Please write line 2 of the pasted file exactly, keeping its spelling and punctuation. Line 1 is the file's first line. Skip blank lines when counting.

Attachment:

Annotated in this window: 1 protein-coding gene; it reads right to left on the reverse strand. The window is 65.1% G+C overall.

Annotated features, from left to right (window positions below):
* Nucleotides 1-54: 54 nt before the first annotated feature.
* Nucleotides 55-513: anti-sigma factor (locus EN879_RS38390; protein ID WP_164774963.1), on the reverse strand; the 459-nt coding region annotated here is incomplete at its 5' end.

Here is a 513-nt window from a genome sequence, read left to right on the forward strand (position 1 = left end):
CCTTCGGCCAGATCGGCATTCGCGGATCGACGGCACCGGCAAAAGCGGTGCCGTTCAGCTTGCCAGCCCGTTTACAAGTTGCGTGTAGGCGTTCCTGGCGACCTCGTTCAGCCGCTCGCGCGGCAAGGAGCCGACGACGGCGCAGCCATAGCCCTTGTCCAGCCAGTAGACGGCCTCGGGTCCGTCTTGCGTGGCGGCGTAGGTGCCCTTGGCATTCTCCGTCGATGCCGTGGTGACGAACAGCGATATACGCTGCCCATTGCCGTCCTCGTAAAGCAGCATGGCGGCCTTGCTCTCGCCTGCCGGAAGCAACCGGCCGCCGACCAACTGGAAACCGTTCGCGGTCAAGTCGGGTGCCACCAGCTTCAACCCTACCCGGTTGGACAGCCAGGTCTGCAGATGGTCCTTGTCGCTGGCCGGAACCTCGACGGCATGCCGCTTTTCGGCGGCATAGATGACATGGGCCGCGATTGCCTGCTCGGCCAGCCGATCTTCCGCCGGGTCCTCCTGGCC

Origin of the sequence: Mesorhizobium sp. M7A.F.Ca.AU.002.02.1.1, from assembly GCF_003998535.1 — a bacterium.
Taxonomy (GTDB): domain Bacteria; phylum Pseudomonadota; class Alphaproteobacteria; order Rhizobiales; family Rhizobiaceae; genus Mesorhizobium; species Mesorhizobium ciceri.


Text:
Annotated features, from left to right (window positions below):